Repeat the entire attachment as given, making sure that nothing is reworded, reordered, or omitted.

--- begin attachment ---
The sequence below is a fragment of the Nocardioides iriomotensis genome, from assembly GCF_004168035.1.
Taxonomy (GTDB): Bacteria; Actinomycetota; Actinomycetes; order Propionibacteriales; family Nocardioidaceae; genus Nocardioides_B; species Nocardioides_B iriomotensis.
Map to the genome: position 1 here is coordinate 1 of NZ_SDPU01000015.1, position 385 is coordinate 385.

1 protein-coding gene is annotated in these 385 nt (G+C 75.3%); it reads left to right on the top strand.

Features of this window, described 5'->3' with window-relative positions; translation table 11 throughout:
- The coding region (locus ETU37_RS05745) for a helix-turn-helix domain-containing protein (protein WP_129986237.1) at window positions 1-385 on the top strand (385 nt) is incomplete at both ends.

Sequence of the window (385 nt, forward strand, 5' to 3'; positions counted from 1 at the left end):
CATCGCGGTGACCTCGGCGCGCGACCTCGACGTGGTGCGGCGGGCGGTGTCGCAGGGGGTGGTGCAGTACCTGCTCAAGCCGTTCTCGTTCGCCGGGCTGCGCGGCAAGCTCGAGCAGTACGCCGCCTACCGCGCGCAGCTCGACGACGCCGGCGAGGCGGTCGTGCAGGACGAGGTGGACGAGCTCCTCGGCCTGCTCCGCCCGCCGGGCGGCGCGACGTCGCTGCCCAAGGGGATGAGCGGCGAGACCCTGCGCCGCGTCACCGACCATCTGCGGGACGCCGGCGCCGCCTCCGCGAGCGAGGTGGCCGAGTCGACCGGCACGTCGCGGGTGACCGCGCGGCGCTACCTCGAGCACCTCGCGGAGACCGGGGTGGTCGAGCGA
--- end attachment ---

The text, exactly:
The sequence below is a fragment of the Nocardioides iriomotensis genome, from assembly GCF_004168035.1.
Taxonomy (GTDB): Bacteria; Actinomycetota; Actinomycetes; order Propionibacteriales; family Nocardioidaceae; genus Nocardioides_B; species Nocardioides_B iriomotensis.
Map to the genome: position 1 here is coordinate 1 of NZ_SDPU01000015.1, position 385 is coordinate 385.

1 protein-coding gene is annotated in these 385 nt (G+C 75.3%); it reads left to right on the top strand.

Features of this window, described 5'->3' with window-relative positions; translation table 11 throughout:
- The coding region (locus ETU37_RS05745) for a helix-turn-helix domain-containing protein (protein WP_129986237.1) at window positions 1-385 on the top strand (385 nt) is incomplete at both ends.

Sequence of the window (385 nt, forward strand, 5' to 3'; positions counted from 1 at the left end):
CATCGCGGTGACCTCGGCGCGCGACCTCGACGTGGTGCGGCGGGCGGTGTCGCAGGGGGTGGTGCAGTACCTGCTCAAGCCGTTCTCGTTCGCCGGGCTGCGCGGCAAGCTCGAGCAGTACGCCGCCTACCGCGCGCAGCTCGACGACGCCGGCGAGGCGGTCGTGCAGGACGAGGTGGACGAGCTCCTCGGCCTGCTCCGCCCGCCGGGCGGCGCGACGTCGCTGCCCAAGGGGATGAGCGGCGAGACCCTGCGCCGCGTCACCGACCATCTGCGGGACGCCGGCGCCGCCTCCGCGAGCGAGGTGGCCGAGTCGACCGGCACGTCGCGGGTGACCGCGCGGCGCTACCTCGAGCACCTCGCGGAGACCGGGGTGGTCGAGCGA